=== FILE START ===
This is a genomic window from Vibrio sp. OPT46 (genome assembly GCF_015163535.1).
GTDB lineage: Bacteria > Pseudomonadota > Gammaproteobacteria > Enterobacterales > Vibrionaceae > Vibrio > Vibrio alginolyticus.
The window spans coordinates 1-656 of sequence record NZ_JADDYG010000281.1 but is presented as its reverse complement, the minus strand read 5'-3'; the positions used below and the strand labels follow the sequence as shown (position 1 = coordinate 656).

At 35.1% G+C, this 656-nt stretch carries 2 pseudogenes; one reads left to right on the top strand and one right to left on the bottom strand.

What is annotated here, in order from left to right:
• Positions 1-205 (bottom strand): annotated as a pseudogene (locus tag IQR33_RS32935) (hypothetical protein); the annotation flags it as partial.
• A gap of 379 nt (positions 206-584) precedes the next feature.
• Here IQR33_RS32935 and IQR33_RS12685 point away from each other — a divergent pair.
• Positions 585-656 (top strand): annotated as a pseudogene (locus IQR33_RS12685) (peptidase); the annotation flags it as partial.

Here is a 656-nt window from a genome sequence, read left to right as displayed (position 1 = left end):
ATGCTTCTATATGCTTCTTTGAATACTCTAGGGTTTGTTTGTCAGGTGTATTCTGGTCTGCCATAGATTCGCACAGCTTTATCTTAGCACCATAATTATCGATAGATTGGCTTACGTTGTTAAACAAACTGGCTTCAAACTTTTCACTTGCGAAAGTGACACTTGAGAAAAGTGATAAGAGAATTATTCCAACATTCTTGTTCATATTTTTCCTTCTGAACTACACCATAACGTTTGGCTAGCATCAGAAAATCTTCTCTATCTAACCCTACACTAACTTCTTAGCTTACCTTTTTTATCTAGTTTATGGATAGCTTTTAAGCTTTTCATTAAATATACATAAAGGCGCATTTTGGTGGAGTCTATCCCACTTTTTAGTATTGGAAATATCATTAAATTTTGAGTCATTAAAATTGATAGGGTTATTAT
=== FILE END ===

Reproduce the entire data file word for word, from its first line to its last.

This is a genomic window from Vibrio sp. OPT46 (genome assembly GCF_015163535.1).
GTDB lineage: Bacteria > Pseudomonadota > Gammaproteobacteria > Enterobacterales > Vibrionaceae > Vibrio > Vibrio alginolyticus.
The window spans coordinates 1-656 of sequence record NZ_JADDYG010000281.1 but is presented as its reverse complement, the minus strand read 5'-3'; the positions used below and the strand labels follow the sequence as shown (position 1 = coordinate 656).

At 35.1% G+C, this 656-nt stretch carries 2 pseudogenes; one reads left to right on the top strand and one right to left on the bottom strand.

What is annotated here, in order from left to right:
• Positions 1-205 (bottom strand): annotated as a pseudogene (locus tag IQR33_RS32935) (hypothetical protein); the annotation flags it as partial.
• A gap of 379 nt (positions 206-584) precedes the next feature.
• Here IQR33_RS32935 and IQR33_RS12685 point away from each other — a divergent pair.
• Positions 585-656 (top strand): annotated as a pseudogene (locus IQR33_RS12685) (peptidase); the annotation flags it as partial.

Here is a 656-nt window from a genome sequence, read left to right as displayed (position 1 = left end):
ATGCTTCTATATGCTTCTTTGAATACTCTAGGGTTTGTTTGTCAGGTGTATTCTGGTCTGCCATAGATTCGCACAGCTTTATCTTAGCACCATAATTATCGATAGATTGGCTTACGTTGTTAAACAAACTGGCTTCAAACTTTTCACTTGCGAAAGTGACACTTGAGAAAAGTGATAAGAGAATTATTCCAACATTCTTGTTCATATTTTTCCTTCTGAACTACACCATAACGTTTGGCTAGCATCAGAAAATCTTCTCTATCTAACCCTACACTAACTTCTTAGCTTACCTTTTTTATCTAGTTTATGGATAGCTTTTAAGCTTTTCATTAAATATACATAAAGGCGCATTTTGGTGGAGTCTATCCCACTTTTTAGTATTGGAAATATCATTAAATTTTGAGTCATTAAAATTGATAGGGTTATTAT